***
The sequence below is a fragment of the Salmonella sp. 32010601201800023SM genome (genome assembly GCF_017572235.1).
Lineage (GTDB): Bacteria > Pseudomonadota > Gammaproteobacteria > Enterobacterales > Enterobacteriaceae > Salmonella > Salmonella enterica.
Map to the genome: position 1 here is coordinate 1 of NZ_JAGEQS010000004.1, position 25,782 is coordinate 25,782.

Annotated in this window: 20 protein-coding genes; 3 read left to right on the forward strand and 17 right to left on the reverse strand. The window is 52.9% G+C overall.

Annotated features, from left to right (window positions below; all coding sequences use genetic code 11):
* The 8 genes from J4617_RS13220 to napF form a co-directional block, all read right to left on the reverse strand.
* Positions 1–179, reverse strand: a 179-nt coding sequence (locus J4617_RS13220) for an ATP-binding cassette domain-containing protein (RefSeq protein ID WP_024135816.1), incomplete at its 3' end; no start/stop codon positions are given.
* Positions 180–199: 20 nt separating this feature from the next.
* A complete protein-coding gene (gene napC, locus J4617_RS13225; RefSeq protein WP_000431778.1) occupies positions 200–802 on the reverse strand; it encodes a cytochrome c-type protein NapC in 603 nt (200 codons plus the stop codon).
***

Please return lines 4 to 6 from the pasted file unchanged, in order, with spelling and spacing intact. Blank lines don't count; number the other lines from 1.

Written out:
Annotated in this window: 20 protein-coding genes; 3 read left to right on the forward strand and 17 right to left on the reverse strand. The window is 52.9% G+C overall.

Annotated features, from left to right (window positions below; all coding sequences use genetic code 11):
* The 8 genes from J4617_RS13220 to napF form a co-directional block, all read right to left on the reverse strand.